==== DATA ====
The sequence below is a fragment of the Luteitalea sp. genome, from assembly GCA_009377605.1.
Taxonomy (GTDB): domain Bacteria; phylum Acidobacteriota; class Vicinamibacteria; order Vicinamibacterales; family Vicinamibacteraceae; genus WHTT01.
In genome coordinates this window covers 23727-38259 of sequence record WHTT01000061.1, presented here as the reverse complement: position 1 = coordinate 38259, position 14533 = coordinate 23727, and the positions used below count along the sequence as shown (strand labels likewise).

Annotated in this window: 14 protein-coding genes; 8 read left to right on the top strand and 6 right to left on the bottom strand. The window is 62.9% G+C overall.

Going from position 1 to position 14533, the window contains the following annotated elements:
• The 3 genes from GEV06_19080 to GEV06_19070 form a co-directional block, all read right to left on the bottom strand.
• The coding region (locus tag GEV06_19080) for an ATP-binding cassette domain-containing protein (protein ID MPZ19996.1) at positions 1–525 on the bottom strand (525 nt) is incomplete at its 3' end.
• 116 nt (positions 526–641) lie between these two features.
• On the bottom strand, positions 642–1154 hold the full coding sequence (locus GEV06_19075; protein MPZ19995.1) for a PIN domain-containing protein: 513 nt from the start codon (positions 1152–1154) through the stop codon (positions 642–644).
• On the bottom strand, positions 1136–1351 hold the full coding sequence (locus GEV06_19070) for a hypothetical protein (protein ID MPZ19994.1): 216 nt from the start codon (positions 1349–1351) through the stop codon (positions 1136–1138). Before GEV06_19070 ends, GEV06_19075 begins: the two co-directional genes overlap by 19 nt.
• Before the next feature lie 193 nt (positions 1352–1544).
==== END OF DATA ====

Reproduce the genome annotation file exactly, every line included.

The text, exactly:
The sequence below is a fragment of the Luteitalea sp. genome, from assembly GCA_009377605.1.
Taxonomy (GTDB): domain Bacteria; phylum Acidobacteriota; class Vicinamibacteria; order Vicinamibacterales; family Vicinamibacteraceae; genus WHTT01.
In genome coordinates this window covers 23727-38259 of sequence record WHTT01000061.1, presented here as the reverse complement: position 1 = coordinate 38259, position 14533 = coordinate 23727, and the positions used below count along the sequence as shown (strand labels likewise).

Annotated in this window: 14 protein-coding genes; 8 read left to right on the top strand and 6 right to left on the bottom strand. The window is 62.9% G+C overall.

Going from position 1 to position 14533, the window contains the following annotated elements:
• The 3 genes from GEV06_19080 to GEV06_19070 form a co-directional block, all read right to left on the bottom strand.
• The coding region (locus tag GEV06_19080) for an ATP-binding cassette domain-containing protein (protein ID MPZ19996.1) at positions 1–525 on the bottom strand (525 nt) is incomplete at its 3' end.
• 116 nt (positions 526–641) lie between these two features.
• On the bottom strand, positions 642–1154 hold the full coding sequence (locus GEV06_19075; protein MPZ19995.1) for a PIN domain-containing protein: 513 nt from the start codon (positions 1152–1154) through the stop codon (positions 642–644).
• On the bottom strand, positions 1136–1351 hold the full coding sequence (locus GEV06_19070) for a hypothetical protein (protein ID MPZ19994.1): 216 nt from the start codon (positions 1349–1351) through the stop codon (positions 1136–1138). Before GEV06_19070 ends, GEV06_19075 begins: the two co-directional genes overlap by 19 nt.
• Before the next feature lie 193 nt (positions 1352–1544).